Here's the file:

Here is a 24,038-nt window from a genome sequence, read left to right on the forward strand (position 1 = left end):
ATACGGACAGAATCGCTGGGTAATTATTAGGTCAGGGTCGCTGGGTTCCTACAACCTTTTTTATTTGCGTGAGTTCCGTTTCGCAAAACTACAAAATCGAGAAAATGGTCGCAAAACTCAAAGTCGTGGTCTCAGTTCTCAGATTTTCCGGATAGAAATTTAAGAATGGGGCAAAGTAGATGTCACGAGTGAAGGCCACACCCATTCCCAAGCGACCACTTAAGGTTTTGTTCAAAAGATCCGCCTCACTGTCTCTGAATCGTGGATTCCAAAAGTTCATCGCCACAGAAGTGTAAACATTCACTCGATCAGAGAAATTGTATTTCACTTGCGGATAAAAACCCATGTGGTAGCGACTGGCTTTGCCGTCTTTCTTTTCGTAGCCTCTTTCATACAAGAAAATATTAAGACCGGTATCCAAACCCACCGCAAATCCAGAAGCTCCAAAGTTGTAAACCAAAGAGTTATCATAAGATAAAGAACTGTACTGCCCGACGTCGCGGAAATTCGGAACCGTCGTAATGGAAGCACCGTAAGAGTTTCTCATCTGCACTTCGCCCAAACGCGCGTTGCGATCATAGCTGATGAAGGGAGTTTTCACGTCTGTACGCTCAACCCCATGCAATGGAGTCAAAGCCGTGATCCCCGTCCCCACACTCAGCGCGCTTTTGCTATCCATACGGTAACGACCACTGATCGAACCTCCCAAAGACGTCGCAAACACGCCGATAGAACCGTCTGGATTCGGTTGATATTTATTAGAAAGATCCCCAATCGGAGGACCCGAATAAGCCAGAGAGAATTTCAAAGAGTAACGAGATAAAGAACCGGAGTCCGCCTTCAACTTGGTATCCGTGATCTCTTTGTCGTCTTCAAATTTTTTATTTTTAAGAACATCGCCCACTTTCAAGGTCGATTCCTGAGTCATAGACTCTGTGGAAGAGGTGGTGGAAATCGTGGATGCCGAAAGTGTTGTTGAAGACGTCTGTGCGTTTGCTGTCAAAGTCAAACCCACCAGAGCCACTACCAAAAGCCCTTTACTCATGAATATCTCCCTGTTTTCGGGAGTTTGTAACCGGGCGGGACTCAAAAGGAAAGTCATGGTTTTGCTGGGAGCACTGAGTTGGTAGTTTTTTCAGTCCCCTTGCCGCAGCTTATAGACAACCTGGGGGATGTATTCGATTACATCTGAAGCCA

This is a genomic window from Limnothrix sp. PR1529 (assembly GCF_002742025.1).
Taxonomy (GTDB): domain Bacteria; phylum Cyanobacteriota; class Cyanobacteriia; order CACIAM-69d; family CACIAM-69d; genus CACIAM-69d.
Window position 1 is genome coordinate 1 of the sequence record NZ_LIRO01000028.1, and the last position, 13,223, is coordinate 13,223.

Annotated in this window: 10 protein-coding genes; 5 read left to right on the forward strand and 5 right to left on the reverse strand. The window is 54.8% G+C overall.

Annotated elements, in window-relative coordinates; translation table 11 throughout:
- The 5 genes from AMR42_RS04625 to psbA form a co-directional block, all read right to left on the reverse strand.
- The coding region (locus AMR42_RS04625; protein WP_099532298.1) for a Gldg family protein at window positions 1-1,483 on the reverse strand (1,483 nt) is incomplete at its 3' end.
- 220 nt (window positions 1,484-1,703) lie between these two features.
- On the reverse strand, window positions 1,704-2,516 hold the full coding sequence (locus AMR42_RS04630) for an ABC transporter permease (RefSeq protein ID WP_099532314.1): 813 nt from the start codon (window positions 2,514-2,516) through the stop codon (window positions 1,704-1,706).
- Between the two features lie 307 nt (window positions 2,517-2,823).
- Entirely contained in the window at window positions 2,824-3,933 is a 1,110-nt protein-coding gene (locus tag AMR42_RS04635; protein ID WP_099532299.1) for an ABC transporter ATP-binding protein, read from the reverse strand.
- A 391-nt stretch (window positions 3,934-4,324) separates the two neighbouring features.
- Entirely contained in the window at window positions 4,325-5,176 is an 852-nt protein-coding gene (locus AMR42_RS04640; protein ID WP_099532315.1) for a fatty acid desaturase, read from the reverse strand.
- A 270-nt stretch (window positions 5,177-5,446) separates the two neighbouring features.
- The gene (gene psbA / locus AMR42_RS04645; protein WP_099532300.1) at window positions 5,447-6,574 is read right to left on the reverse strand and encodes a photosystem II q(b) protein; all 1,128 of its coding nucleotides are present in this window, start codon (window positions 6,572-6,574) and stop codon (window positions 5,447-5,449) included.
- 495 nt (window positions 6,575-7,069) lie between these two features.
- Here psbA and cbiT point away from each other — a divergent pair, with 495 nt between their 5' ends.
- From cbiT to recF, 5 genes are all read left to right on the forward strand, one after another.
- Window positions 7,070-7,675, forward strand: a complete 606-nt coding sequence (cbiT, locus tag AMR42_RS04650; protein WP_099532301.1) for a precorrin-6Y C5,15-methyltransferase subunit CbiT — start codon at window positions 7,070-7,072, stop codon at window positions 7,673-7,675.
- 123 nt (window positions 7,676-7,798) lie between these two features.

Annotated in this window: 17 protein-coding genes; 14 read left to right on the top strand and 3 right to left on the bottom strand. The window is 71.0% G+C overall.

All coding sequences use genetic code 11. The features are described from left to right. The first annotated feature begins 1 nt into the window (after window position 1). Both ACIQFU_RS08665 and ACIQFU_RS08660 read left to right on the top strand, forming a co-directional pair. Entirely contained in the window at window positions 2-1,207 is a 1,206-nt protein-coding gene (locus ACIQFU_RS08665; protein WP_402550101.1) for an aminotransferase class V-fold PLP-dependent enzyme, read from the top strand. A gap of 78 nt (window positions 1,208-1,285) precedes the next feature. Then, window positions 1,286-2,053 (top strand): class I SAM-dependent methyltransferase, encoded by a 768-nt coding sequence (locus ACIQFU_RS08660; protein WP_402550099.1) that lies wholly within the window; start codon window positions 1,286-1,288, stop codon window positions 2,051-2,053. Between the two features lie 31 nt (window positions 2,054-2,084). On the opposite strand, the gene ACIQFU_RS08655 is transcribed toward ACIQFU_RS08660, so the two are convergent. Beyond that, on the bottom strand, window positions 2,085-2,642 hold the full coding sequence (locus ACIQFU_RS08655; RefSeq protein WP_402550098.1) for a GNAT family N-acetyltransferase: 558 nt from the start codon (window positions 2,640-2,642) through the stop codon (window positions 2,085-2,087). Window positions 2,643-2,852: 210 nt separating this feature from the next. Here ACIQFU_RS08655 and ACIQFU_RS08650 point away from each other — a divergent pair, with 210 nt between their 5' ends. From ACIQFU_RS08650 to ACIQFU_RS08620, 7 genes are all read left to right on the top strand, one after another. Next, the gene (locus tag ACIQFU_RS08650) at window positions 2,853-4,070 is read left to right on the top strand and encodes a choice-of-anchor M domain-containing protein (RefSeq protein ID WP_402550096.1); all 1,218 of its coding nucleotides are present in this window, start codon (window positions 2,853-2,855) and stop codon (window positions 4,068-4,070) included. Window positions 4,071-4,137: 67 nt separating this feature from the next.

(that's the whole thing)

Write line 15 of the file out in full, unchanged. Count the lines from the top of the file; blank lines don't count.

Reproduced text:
- Entirely contained in the window at window positions 4,325-5,176 is an 852-nt protein-coding gene (locus AMR42_RS04640; protein ID WP_099532315.1) for a fatty acid desaturase, read from the reverse strand.